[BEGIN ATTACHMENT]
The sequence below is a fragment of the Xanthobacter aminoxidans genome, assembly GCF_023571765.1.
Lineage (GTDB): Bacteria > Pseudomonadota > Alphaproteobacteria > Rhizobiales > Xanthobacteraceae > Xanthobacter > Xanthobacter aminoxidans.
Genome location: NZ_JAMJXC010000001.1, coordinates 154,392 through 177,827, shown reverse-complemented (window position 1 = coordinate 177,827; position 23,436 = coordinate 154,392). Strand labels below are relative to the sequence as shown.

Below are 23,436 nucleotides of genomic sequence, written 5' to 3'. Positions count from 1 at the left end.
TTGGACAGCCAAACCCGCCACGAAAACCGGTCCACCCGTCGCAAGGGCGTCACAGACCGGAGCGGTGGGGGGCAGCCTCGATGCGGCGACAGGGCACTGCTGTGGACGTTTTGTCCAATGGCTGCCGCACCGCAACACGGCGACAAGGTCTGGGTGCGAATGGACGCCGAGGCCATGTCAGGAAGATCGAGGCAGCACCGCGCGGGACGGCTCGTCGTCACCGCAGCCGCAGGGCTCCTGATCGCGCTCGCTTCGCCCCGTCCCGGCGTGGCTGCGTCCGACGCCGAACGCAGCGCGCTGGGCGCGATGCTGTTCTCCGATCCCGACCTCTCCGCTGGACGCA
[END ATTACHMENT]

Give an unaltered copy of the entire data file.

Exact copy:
The sequence below is a fragment of the Xanthobacter aminoxidans genome, assembly GCF_023571765.1.
Lineage (GTDB): Bacteria > Pseudomonadota > Alphaproteobacteria > Rhizobiales > Xanthobacteraceae > Xanthobacter > Xanthobacter aminoxidans.
Genome location: NZ_JAMJXC010000001.1, coordinates 154,392 through 177,827, shown reverse-complemented (window position 1 = coordinate 177,827; position 23,436 = coordinate 154,392). Strand labels below are relative to the sequence as shown.

Below are 23,436 nucleotides of genomic sequence, written 5' to 3'. Positions count from 1 at the left end.
TTGGACAGCCAAACCCGCCACGAAAACCGGTCCACCCGTCGCAAGGGCGTCACAGACCGGAGCGGTGGGGGGCAGCCTCGATGCGGCGACAGGGCACTGCTGTGGACGTTTTGTCCAATGGCTGCCGCACCGCAACACGGCGACAAGGTCTGGGTGCGAATGGACGCCGAGGCCATGTCAGGAAGATCGAGGCAGCACCGCGCGGGACGGCTCGTCGTCACCGCAGCCGCAGGGCTCCTGATCGCGCTCGCTTCGCCCCGTCCCGGCGTGGCTGCGTCCGACGCCGAACGCAGCGCGCTGGGCGCGATGCTGTTCTCCGATCCCGACCTCTCCGCTGGACGCA